Responding to environments through shape, substance and colour shades.

Curiously and intuitively acknowledging her surroundings, urban environments are artist Clare Burnett’s playground. ‘I see cars as coloured sculptures’ she responds, when I ask her about cities as a stimulating influence. Whether it’s London, China, or Mexico, where she has fuelled her practice as an artist-in-residence in past occasions, she often wanders around the streets scavenging objects which are later reassembled at her studio. As a result of these expeditions, both cardboard boxes and car tires are candidates to be strained away from their original value and context. A further arrangement between found and made elements aims to break preconceived hierarchies inviting attention to their materiality. Besides matter and shape, Clare also incorporates color as a key element. Initially a painter, she used to collect pigments to fabricate her own palette, driving her to think of paint as a material and color as an altering factor of forms, having a direct effect on the way the viewer perceives them. Further influences originate from her background in humanities, prompting her to address contemporary dilemmas such as consumerism, globalisation, and technology. Interested in her use of shape, space, and viewer interaction, I sit down with her to further understand the creative process involved in building both large and small scale environments that raise dimensional and social awareness.


You initially studied Architecture and Law at Cambridge University and spent a few years working in healthcare communications before attending Byam Shaw School of Art. Do you think studying art after these experiences affected your work? Did you have a more mature approach than if you had gone to art school earlier?

I don’t think I was more mature – I think I would have been too immature to go to art school at 18 and would probably have lost my way.  For a while, I regretted not going straight away, and it would certainly have given me my twenties to develop my practice, but I realise now how each experience builds into everything you create even though it’s not clear at the time – the spacial awareness from architecture means I’m always thinking about how artworks relate to what surrounds them: I’m interested in dilemmas of our 21st century life which have strong positives and negatives – technology, global trade, ownership, etc. and I’m sure these ideas began when I studied law and the neutral spaces it seeks to create. Working on the government HIV/AIDS information campaign in the late 80s with so many people dying has informed everything I have done since and feeds into my work, especially ideas about leaving little behind and temporary work.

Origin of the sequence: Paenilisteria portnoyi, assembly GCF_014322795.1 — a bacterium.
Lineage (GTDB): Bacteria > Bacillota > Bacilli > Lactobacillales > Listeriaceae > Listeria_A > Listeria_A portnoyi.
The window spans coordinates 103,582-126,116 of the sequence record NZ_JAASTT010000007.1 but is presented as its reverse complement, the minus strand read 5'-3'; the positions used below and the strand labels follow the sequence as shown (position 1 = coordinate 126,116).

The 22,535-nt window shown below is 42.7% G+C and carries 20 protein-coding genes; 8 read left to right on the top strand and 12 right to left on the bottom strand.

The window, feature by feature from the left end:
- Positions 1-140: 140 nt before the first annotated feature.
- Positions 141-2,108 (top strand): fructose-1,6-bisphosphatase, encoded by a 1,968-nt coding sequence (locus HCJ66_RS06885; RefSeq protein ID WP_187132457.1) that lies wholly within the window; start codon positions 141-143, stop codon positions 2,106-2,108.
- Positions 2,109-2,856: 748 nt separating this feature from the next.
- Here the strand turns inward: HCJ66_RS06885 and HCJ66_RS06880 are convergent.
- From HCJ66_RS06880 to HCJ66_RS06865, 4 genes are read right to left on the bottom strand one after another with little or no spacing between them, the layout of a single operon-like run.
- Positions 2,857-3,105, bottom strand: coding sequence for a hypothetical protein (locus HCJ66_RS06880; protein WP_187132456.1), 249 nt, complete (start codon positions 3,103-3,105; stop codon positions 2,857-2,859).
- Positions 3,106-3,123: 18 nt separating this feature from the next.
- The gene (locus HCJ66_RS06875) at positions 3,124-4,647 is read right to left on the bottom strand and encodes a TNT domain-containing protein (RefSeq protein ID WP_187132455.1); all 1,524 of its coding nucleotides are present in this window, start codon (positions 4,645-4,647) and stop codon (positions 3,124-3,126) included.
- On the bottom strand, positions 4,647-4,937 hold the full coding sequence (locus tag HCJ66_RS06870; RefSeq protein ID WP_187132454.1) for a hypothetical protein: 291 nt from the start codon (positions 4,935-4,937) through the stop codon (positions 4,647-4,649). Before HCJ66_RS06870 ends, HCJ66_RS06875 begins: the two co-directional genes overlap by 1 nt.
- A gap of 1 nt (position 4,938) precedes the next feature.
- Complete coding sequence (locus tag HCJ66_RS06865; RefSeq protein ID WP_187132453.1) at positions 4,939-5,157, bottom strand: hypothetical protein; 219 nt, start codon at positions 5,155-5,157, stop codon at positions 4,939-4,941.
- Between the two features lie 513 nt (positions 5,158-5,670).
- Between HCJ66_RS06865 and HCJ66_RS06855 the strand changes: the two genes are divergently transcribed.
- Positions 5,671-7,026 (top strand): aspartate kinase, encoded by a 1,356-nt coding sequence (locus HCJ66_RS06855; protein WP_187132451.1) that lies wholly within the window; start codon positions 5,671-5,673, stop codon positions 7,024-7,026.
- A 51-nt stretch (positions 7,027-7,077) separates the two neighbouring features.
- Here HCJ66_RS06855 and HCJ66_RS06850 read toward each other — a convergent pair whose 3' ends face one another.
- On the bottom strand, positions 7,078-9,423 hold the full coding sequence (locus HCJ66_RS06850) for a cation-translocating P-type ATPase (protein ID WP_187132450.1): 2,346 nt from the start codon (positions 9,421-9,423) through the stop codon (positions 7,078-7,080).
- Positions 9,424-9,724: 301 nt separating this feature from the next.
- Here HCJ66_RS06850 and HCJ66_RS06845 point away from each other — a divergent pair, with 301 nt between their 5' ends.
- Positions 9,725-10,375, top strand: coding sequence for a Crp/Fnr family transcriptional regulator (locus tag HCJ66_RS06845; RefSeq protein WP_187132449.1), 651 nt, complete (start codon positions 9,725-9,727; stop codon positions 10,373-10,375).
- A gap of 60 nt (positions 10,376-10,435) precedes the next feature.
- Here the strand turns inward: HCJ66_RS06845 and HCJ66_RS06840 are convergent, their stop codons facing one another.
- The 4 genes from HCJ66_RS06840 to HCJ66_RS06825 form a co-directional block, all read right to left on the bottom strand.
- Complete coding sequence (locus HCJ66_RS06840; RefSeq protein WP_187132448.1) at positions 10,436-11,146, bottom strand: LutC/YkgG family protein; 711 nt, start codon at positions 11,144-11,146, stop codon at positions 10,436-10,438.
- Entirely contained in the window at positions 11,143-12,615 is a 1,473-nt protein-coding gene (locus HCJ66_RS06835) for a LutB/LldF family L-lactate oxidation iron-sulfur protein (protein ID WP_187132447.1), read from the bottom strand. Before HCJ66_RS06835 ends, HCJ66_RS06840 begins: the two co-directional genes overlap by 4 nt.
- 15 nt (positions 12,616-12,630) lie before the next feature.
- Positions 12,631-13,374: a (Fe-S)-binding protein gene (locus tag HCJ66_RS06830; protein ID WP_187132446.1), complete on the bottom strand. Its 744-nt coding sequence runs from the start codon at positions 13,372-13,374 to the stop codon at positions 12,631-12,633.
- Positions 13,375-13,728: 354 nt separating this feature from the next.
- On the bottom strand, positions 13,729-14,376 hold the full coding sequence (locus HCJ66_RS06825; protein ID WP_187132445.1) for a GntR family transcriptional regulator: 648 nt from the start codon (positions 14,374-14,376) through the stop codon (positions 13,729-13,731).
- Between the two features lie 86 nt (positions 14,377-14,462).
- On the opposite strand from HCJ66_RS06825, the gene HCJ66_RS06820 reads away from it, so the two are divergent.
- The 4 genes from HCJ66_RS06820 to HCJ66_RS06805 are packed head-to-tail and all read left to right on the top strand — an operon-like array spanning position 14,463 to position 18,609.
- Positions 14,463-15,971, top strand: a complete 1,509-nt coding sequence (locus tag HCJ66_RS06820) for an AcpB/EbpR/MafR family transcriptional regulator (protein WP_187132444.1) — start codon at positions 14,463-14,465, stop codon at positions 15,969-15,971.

Since 2015 you have been President of the Royal Society of Sculptors. Do you feel a responsibility to keep sculpture thriving in the 21st century, especially by providing a path for emerging artists?

I really do. It’s such an interesting time to be thinking about sculpture – on the one hand, we own more objects than ever and on the other hand, we lead much of our lives virtually, especially at this strange moment with COVID-19. There are so many opportunities for making work but equally many obstacles, especially for those struggling to pay increasingly expensive rents.  This is acute for emerging artists who we all need to succeed for sculpture to stay relevant, but also for those with families or caring responsibilities who may not be able to afford either time or space for their practice.

At art school, you created laborious 2-dimensional pieces which gradually became more abstract. Thinking back, would you have expected your future work to transition to sculpture? 

Well, I had a terrible experience with a pot at school which threw me off track and I lost my confidence but now, looking back to before then I was always playing with materials and making things so I’m less surprised. Also, although I worked mainly in 2D I was principally concerned in space and process and I started making my own paints from pigments, thinking of paint more as a material than a skin.  I think the green shoots were there – they just took a long time to come out.


Having been in your London studio for 11 years now, do you find working in a busy city integral to your practice? How does the urban landscape influence the colour, shape, and context of your work?